Perfect Stranger

Director: James Foley

Despite starring Academy Award winner Halle Berry and being crafted by the man who directed such groundbreaking works as At Close Range and Glengarry Glen Ross, filmmaker James Foley’s latest drama Perfect Stranger seemed to be as doomed for box office failure as it was in its choices of shooting locations. According to IMDB, originally the film-- which was sent to theatres with the title Lie after Lie-- was set in New Orleans but after Hurricane Katrina hit, it was relocated to New York City and became the first feature to be filmed at ground zero, taking place in one of the towers of the World Trade Center. The previews, which made the film look like the type of seedy sexy thrillers that Michael Douglas made a career out of in the late 1980’s and early 90’s didn’t help business along with a plethora of negative reviews from critics across the board all of whom stated that again, in the tradition of Gothika and Catwoman, Ms. Berry had chosen yet another stinker. However, while it isn’t high art by any means, I was actually surprised by how enjoyable the film was for what it set out to be—a nice, dark little thriller filled with surprises and characters that grew more complicated with each passing minute. Although most critics and viewers had trouble accepting the major twist evident in the final few minutes, like The Prestige (although it’s not in the same league), Perfect Stranger had me completely fooled and interested enough that I’m going to have to take another look down the road to see when the hints were dropped.

When the movie opens, Berry manages to pull the wool over a lying politician’s eyes, complimenting him until he takes the bait as she reveals some rather disturbing facts she was planning to print in the paper under her pseudonym David Shane. Writing under a male’s name is one of many disguises seemingly preferred by Berry in the film—her main character named Rowena Price seems to be one of those people (much like the frequent confessions of actors in James Lipton’s Actors Studio) who are most comfortable when playing someone else. After her troubled friend Grace (Nicki Aycox) ends up brutally murdered, Price enlists the help of her techie friend Miles (Giovanni Ribisi alternately charismatic, creepy and as chameleon-like as Berry) who is in love with Rowena enough to help her get a job working for the man she assumes is responsible for Grace’s death—advertising executive Harrison Hill (Bruce Willis). As Hill, Willis is subtle and seems a bit uninterested by his underwritten role as a smarmy man who, although married, has quite a long list of interoffice relationships gone bad, harassment suits and enjoys spicy online chats that Berry uses to snare Hill and try to prove that he was the dangerous online friend who had killed Grace.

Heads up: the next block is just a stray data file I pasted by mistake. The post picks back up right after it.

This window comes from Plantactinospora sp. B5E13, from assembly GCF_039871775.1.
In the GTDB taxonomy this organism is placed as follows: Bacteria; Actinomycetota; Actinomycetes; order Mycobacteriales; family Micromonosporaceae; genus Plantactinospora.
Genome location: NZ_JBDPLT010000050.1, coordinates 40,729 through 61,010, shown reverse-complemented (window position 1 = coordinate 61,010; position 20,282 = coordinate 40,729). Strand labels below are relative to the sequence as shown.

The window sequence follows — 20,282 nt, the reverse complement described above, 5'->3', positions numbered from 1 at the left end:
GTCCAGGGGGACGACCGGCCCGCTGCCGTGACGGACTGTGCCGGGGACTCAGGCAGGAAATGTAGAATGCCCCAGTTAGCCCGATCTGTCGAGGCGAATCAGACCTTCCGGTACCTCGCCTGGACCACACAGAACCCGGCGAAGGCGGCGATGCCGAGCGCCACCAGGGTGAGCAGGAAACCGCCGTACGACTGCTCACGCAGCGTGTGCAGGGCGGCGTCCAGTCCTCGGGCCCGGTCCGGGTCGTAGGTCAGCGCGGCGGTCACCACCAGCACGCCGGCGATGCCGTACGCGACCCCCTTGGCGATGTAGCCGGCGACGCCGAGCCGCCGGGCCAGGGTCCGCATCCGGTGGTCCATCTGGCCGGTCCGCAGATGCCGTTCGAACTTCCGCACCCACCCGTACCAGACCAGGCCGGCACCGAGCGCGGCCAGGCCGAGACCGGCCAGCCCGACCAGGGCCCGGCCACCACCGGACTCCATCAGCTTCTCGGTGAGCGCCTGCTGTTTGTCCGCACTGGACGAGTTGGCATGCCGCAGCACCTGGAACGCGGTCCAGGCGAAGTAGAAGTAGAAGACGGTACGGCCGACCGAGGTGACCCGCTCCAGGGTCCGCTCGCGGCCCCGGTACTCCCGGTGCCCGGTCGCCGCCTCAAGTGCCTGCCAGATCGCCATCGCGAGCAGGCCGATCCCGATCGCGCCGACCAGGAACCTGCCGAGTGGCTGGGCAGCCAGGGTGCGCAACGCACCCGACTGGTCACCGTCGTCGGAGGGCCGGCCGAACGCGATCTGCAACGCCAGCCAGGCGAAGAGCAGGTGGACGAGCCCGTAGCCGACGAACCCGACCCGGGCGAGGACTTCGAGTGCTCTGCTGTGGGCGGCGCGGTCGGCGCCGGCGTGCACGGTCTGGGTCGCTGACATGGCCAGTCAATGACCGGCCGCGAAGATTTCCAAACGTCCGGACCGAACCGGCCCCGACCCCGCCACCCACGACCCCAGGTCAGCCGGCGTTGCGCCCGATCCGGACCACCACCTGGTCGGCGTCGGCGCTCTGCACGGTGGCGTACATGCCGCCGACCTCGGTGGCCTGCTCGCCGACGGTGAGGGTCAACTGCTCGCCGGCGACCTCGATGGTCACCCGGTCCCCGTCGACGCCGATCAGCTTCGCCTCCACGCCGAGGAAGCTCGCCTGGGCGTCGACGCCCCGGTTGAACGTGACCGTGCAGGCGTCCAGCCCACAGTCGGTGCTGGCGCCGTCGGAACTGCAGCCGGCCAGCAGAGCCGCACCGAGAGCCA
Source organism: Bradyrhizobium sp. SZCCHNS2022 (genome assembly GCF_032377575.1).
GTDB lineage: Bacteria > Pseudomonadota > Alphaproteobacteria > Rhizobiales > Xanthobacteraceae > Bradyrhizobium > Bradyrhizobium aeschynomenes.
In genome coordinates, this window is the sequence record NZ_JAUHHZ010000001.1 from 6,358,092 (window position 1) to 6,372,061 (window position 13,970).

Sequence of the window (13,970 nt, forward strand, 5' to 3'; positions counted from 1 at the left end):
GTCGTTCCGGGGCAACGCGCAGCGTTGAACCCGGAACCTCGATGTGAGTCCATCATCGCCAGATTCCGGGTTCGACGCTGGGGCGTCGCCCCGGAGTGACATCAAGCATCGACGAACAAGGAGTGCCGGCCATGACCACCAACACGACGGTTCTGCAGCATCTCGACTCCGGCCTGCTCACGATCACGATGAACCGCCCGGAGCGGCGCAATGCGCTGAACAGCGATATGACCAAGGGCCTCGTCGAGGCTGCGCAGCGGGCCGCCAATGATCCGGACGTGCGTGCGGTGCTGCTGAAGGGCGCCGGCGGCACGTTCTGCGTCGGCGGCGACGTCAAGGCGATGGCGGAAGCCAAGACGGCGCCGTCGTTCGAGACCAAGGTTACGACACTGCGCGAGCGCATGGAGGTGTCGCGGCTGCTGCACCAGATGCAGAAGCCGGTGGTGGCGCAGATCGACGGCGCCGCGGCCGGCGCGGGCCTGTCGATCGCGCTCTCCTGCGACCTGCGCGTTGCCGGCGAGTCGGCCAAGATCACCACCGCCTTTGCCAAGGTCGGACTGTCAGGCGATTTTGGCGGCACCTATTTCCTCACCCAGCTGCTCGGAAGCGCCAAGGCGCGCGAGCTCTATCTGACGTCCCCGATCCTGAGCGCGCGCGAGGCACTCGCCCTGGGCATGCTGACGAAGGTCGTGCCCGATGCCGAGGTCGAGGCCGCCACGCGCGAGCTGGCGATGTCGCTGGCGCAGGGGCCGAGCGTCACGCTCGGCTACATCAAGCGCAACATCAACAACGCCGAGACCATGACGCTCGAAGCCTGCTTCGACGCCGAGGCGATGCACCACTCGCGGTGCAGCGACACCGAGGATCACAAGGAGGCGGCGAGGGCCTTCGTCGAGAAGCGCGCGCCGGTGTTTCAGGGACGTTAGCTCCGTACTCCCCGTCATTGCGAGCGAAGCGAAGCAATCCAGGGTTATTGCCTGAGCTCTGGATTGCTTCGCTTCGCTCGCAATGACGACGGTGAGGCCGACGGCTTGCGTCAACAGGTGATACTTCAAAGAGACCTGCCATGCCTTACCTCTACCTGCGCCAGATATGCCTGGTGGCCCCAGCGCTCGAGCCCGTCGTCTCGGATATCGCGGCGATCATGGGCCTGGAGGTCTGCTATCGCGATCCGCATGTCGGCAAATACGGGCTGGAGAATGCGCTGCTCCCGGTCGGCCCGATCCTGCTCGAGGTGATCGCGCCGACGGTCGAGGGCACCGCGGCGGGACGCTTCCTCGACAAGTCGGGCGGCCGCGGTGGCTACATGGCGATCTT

While those who know more than the average bear about computers will be a little frustrated by some of the seemingly obvious ways the characters can get around some of the technical hiccups that abound in getting evidence that Hill is the online creep, it’s easily forgiven as the film is filled with enough switches in characterization and plot development that we’re always involved. Berry and especially Ribisi, who would’ve made a far more interesting “villain” than Wilis’s character, turn in excellent performances. San Francisco Chronicle critic Mick LaSalle was brave enough to stand out from the pack of dissent to share his belief in his review that, “for those who are interested in Berry as both an actress and screen presence, this is one of the most satisfying films she has ever made. It capitalizes on her strengths and she owns the picture from start to finish,” with her “shrewd, intelligent and captivating performance.” Utilizing a cool, warm and impersonal palette of colors Foley and the art director named “hot fudge,” according to the DVD featurette, the film plays even better on the small screen and provides a worthwhile diversion for Berry fans that aren’t going to get too hung up by some of the inconsistencies. However, as one always enthralled by great character actors, it’s Ribisi who we find most unsettling. Mick LaSalle explains that “Ribisi is even more arresting [than Willis] as Rowena’s pal, partner and love-starved admirer… Like Berry, he plays every moment full out, showing us everything, and it’s up to us to decide what to make of it.”